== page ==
When we build a sports betting system we often spend a lot of time gathering statistics about a match, forgetting data offered for free by bookmakers and betting exchanges like Betfair. One such important figure is the betting volume, that is the total amount of money that has been matched in an event. Betting volume or turnover could serve as an input variable in the system we have started planning or another which we may want to improve.
Although the turnover is just a simple number, its use can vary from system to system, weighing differently for each player.
Before we analyze the implementation of volume as statistical parameter in sports betting, we should mention some of its key elements.
How can we find the volume of a betting market?
The betting volume, the total amount of money that is bet in favor of a particular slection, is known only by bookmakers. Sometimes these numbers are published after the completion of the match or event, to challenge stereotypes.
For example, we often hear that “Champions League final has reached a record number of bets” or that “betting on Eurovision song contest involved immense amounts of money“!
The exact figures are known only to sports betting companies, which actually know which selection attracted most of the bets’ volume. It is worth mentioning at this point that the ratio of money wagered on each option, is one of the key factors for the formation of the odds by the bookmaker in the first place.
With the advent of betting exchanges, players now gained some access to these numbers, although limited, as we speak only for the turnover of the specific exchanges. However, this information is provided free of charge, when a player clicks on the small graph which is located next to each match listing in the Betfair exchange user interface.
Besides various important information available in the new window that will open, the total betting volume of the event appears in the upper part, along with the turnover for each option with a mention to the last traded odds.
Here is an example from an English football market: Today Manchester City plays against West Ham. At the time of writing, the volume on Betfair is recorded at £165,000, while the vast majority of money is wagered on the home win.
What does the betting volume at betting exchanges mean?
When a player bets at a common betting company, that is a bookmaker, a bettor actually challenges the predictions of the bookmaker. Bookmaker expects the crowd to bet according to the ratio implied by the offered odds. If the bookmaker has offered wrong prices – in other words, made bad predictions – bettors’ aim is to exploit that.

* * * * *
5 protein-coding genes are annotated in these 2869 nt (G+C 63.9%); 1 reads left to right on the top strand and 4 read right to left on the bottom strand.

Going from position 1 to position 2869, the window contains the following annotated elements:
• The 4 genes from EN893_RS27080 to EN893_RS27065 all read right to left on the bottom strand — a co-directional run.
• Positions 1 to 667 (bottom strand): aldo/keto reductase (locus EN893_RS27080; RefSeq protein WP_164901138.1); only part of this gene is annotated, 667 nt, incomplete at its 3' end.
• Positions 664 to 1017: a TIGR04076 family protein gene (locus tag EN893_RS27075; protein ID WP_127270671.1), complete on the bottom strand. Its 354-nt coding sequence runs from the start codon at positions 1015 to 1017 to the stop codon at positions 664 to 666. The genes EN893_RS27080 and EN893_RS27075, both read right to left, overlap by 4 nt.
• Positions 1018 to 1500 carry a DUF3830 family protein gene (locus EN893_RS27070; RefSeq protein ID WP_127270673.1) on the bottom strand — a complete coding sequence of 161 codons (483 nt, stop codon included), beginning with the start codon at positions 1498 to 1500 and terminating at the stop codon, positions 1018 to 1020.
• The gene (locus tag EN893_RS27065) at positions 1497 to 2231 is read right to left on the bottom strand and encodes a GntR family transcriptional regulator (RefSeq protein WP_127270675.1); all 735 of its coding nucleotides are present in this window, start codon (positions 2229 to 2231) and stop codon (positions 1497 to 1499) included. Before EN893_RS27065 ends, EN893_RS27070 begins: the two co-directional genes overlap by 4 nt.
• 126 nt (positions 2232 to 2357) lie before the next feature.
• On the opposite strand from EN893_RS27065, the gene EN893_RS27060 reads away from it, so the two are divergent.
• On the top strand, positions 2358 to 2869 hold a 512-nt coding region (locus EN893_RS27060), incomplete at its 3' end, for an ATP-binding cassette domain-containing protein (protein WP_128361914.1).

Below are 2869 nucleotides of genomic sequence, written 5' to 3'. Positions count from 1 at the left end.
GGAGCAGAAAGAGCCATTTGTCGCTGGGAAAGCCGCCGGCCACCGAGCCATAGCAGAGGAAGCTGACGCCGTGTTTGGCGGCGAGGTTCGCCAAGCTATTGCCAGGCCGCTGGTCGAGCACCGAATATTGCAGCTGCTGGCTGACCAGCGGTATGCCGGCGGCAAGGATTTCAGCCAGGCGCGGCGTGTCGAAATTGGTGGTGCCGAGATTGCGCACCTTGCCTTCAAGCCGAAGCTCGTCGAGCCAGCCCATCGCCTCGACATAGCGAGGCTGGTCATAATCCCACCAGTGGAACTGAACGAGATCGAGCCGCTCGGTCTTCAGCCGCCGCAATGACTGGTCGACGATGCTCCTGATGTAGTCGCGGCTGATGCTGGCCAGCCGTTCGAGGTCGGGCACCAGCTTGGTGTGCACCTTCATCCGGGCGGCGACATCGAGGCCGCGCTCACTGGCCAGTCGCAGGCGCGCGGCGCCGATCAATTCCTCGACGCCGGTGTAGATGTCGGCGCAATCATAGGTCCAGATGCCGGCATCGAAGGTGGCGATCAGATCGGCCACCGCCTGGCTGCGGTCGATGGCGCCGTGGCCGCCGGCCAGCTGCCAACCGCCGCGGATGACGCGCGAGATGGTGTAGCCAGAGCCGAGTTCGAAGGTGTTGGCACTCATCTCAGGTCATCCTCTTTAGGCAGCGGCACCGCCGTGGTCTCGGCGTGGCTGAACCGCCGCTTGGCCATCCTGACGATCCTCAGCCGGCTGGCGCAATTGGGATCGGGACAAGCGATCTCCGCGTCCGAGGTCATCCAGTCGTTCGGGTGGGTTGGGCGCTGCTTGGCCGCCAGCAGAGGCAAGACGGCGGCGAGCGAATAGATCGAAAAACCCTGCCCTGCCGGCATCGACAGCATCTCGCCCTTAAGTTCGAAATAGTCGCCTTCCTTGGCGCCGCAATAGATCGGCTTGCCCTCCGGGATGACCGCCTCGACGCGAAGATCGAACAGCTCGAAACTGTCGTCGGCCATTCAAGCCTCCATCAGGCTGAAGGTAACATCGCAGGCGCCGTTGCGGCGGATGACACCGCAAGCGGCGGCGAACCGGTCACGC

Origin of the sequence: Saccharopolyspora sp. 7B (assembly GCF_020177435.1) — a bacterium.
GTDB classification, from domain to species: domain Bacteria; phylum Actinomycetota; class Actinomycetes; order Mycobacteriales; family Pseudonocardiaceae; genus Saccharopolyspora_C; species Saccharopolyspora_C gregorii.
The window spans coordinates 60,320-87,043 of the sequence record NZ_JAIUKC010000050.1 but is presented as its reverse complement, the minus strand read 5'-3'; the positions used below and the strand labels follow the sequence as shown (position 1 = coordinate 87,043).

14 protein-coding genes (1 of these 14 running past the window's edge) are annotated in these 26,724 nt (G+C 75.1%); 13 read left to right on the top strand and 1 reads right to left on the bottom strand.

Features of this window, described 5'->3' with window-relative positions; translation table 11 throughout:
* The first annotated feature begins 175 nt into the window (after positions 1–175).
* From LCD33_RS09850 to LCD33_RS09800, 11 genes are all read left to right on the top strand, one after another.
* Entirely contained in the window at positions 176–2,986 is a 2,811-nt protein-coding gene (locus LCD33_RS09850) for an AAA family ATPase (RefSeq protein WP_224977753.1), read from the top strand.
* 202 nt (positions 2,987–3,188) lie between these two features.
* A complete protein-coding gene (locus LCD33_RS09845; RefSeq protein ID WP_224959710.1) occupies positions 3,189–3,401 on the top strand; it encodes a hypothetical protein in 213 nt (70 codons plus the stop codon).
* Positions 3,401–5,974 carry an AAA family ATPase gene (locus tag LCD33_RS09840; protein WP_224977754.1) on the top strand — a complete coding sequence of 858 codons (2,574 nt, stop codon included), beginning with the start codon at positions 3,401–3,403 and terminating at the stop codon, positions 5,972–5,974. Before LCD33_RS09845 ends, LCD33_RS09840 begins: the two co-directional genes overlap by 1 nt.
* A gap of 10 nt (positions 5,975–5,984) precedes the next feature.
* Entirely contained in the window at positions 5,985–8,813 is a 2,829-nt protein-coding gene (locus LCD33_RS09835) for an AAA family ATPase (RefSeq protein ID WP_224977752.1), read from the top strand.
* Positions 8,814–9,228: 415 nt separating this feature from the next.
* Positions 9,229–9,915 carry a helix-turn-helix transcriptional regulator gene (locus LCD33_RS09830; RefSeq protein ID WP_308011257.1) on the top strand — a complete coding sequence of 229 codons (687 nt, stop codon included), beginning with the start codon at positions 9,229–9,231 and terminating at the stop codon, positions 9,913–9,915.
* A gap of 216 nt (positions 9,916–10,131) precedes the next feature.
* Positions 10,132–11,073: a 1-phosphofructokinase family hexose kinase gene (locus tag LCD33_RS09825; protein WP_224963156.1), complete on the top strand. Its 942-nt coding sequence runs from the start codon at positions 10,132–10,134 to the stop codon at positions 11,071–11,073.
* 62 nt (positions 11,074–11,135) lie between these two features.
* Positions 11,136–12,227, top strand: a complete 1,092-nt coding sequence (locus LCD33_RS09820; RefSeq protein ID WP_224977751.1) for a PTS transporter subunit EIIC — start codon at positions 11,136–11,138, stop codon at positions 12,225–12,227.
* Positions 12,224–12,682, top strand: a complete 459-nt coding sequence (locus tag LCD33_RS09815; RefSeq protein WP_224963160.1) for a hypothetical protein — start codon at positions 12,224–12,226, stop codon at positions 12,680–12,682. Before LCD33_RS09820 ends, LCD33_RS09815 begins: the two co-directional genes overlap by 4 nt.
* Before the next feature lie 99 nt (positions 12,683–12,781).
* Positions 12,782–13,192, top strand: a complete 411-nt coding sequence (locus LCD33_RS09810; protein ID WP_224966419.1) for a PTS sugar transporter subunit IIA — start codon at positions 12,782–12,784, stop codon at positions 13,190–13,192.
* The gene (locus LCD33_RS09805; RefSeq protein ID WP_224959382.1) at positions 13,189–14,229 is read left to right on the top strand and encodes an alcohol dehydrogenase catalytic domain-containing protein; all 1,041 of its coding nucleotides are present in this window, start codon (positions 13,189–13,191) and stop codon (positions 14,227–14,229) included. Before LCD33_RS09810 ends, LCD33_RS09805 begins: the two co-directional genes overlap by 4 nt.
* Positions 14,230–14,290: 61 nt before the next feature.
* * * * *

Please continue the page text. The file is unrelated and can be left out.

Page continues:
In contrast, when a player bets at Betfair betting exchange, they are “matching” their bets with an opposite prediction made by another unknown player. It’s similar to buying and selling at the stock market, where in fact buyers and sellers bet against each other.
So in the first case, when a player bets £100 with the bookmaker, the betting volume of the transaction is equal to €100, while in the latter, two players have bet each £100, one backing and the other laying the bet. If the bets are matched, the turnover is again £100 in total, since that is the amount of money matched. Although we talk about two different bets, we should not be surprised, since, in essence, one player takes the place of the bookmaker.
Yet, the difference, regarding betting exchanges, lies on the possibility of sports trading. After some time or during the game, if these two players decide to bet again by the same amount closing their positions, changing sides so that the bookmaker becomes now the player, this will increase the total betting volume of the game by another £100. Now, this transaction should not be added to the total turnover of the betting market, as we talk for the original £100 of betting, which have now turned into trading.
Unfortunately, there is no way to distinguish which part of the betting volume we see in Betfair’s window corresponds to conventional betting or trading. Nevertheless, it is a useful piece of information.
How to use betting volume in a system
A first easy use of turnover in a betting system is to filter all matches by the total betting volume. In other words, we could impose as prerequisite to bet on a match or event with turnover greater than £100,000. In this case, the odds reflect as best as possible the opinions of a large number of players.
Furthermore, we are not running the danger of getting trapped in case of sports trading, given there is enough liquidity to trade out. One of the trading pitfalls is the case when a match attracts near zero interest and bets.
A second possible use of betting volume as input variable in a betting system is to provide an indication for a forecast variable. For example, we could bet in favor of teams that gather at least 50 percent of the betting volume, following an established trend. So the simplest system that we can create using solely the betting volume, is to check which team is more preferred as a winner and back that bet (as in the home win in the aforementioned English football game).
Of course, I wouldn’t be so optimistic applying such a simple system, but it may be the basis for shaping an elaborate betting plan that could bring long-term gains.
Therefore, it is really up to the creativity of each player to exploit the information of betting volume in the most efficient way, structuring a unique winning system.
Thus, it is worth to underline that important and useful information is not to be ignored because it is offered for free. A football system was based on this particular information of betting volume, which I had used a long time ago with pretty good results.